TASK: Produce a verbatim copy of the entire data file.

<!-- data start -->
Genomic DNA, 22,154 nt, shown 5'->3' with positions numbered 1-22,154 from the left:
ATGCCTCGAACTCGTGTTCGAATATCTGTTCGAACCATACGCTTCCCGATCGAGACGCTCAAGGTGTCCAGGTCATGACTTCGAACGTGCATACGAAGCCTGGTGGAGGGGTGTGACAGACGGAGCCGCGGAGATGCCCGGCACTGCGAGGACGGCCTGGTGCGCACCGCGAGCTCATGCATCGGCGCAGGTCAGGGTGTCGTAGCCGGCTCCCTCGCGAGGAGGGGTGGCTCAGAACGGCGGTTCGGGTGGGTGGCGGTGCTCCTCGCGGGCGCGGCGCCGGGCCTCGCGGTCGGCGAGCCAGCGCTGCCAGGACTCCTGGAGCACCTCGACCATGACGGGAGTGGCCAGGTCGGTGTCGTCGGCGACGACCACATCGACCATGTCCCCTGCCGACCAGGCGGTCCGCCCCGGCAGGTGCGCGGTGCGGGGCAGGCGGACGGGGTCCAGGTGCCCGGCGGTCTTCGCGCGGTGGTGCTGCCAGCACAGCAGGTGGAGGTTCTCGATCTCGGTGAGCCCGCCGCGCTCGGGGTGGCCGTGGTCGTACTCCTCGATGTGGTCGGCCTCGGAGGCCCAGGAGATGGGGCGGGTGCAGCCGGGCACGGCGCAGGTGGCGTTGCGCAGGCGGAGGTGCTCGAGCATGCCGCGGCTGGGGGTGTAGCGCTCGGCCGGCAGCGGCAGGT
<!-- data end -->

Genomic DNA, 22,154 nt, shown 5'->3' with positions numbered 1-22,154 from the left:
ATGCCTCGAACTCGTGTTCGAATATCTGTTCGAACCATACGCTTCCCGATCGAGACGCTCAAGGTGTCCAGGTCATGACTTCGAACGTGCATACGAAGCCTGGTGGAGGGGTGTGACAGACGGAGCCGCGGAGATGCCCGGCACTGCGAGGACGGCCTGGTGCGCACCGCGAGCTCATGCATCGGCGCAGGTCAGGGTGTCGTAGCCGGCTCCCTCGCGAGGAGGGGTGGCTCAGAACGGCGGTTCGGGTGGGTGGCGGTGCTCCTCGCGGGCGCGGCGCCGGGCCTCGCGGTCGGCGAGCCAGCGCTGCCAGGACTCCTGGAGCACCTCGACCATGACGGGAGTGGCCAGGTCGGTGTCGTCGGCGACGACCACATCGACCATGTCCCCTGCCGACCAGGCGGTCCGCCCCGGCAGGTGCGCGGTGCGGGGCAGGCGGACGGGGTCCAGGTGCCCGGCGGTCTTCGCGCGGTGGTGCTGCCAGCACAGCAGGTGGAGGTTCTCGATCTCGGTGAGCCCGCCGCGCTCGGGGTGGCCGTGGTCGTACTCCTCGATGTGGTCGGCCTCGGAGGCCCAGGAGATGGGGCGGGTGCAGCCGGGCACGGCGCAGGTGGCGTTGCGCAGGCGGAGGTGCTCGAGCATGCCGCGGCTGGGGGTGTAGCGCTCGGCCGGCAGCGGCAGGT